Jude and her brother, Noah, are incredibly close twins. At thirteen, isolated Noah draws constantly and is falling in love with the charismatic boy next door, while daredevil Jude surfs and cliff-dives and wears red-red lipstick and does the talking for both of them. But three years later, Jude and Noah are barely speaking. Something has happened to wreck the twins in different and divisive ways - until Jude meets a cocky, broken, beautiful boy, as well as an unpredictable new mentor.
The early years are Noah's story to tell. The later years are Jude's. What the twins don't realize is that they each have only half the story, and if they could just find their way back to one another, they'd have a chance to remake their world.Writing
I'm going to do my best to write this without shrieking or flailing and just stick to the facts about how well-written this novel is. What I found most amazing was how clearly I could picture every scene and every character in this book, despite the fact that Nelson doesn't include a lot of description. I'm quick to admit that most of the time when I read, I have vague pictures of things in my head, but I focus more on what's happening than on how it "looks" in my mind. I think the reason I found this one so easy to picture was that the characters are just so very real.
That doesn't mean that I think the characters were entirely believable - I spent the first chapter feeling really weird about Noah and the way his mind works. I'm still not willing to say that I think she captured a believable voice with him. But the point of a novel isn't always realism. And I think that in this one, the character of Noah is so much more than having a believable teenage voice. He represents something, and his language reflects that.
Once I got used to the metaphorical language and brilliant artistic images that are thrown around so perfectly, I just fell in love with who Noah and Jude are and how they relate to each other and to their family. It's something I continue to find myself thinking about a mulling over even after having finished the book, because there is just so much there in terms of the ideas that Nelson is putting out, in addition to the compelling story and lovable characters.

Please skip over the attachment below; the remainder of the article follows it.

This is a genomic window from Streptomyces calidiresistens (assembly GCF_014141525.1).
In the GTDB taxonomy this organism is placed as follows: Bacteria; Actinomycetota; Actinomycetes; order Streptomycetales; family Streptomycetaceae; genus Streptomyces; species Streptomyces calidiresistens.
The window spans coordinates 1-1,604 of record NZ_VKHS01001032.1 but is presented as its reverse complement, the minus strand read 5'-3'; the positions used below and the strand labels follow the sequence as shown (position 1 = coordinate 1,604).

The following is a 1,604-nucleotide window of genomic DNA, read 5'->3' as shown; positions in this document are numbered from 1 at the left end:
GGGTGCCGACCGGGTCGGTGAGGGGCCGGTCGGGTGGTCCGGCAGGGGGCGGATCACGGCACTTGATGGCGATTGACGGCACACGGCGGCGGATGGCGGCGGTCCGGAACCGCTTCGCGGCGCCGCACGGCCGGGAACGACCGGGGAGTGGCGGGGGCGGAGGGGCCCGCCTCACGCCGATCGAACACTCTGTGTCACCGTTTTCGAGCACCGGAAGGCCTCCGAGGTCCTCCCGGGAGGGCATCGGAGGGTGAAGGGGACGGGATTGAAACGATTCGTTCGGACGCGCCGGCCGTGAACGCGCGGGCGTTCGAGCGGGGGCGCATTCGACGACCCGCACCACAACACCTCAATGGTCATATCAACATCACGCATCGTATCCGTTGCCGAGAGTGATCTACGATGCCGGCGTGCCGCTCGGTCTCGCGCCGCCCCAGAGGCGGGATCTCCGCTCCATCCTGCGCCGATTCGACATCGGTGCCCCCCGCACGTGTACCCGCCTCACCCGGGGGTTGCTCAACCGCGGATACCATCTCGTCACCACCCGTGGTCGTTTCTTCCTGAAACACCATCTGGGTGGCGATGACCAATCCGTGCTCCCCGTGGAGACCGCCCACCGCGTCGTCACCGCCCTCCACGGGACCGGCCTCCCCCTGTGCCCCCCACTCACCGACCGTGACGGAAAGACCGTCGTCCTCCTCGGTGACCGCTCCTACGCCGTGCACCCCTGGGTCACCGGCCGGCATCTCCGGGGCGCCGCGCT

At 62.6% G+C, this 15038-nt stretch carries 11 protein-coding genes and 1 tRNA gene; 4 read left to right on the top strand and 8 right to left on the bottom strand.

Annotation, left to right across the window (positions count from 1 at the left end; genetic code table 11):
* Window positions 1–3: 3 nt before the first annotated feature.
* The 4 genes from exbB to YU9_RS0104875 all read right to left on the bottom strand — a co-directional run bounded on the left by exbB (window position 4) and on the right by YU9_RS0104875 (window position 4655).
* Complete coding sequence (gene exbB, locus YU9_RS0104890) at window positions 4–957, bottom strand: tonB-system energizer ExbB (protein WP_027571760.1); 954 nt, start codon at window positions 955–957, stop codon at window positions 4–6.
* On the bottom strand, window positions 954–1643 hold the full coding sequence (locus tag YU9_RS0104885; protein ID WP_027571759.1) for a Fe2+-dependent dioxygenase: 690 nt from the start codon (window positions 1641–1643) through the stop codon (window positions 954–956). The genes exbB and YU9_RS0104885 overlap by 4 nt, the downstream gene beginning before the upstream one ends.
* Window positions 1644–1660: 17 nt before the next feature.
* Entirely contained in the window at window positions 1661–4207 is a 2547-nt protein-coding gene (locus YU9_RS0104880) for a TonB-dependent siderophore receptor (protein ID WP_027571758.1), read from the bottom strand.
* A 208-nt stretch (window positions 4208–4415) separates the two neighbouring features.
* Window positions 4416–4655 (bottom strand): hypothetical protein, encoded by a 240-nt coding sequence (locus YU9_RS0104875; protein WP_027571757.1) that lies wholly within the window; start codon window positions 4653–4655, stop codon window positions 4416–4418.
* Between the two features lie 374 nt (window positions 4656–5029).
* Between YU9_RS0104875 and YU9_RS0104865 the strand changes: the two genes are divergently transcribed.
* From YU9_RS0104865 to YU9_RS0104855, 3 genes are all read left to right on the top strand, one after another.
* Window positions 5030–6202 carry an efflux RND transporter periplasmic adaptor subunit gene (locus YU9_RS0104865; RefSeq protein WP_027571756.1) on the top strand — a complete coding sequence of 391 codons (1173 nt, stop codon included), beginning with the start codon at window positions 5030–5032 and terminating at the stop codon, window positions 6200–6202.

I feel almost sacrilegious comparing a book, especially a YA book, to Bel Canto, which is my very favorite book ever. Bel Canto was the first book I read that literally took my breath away and I am thrilled to report that Jandy Nelson replicated that amazing experience in this book. It's just beautifully done. The words are beautiful, the story is beautiful, and the meaning of it all is, yep, beautiful. I've found myself retelling scenes in my head throughout the week, while I'm not reading, just because thinking about it is that much fun. And I don't necessarily mean light or fluffy fun, because it's hard to read at times and deals with some really difficult subject matter. It was fun in the way that something that pulls at your heartstrings and makes you sit up and pay attention is fun.
I really can't think of anyone I wouldn't recommend this book to. I think there's something there to appeal to all readers, including those who aren't typically drawn to YA. I recommend going into it with an open mind and not expecting to find the characters to be accurate depictions of your average teen. Noah and Jude are anything but average, but I think the amazing writing and the deeper meanings more than qualify any suspension of disbelief required.
Thanks to NetGalley for provding a copy for me to review.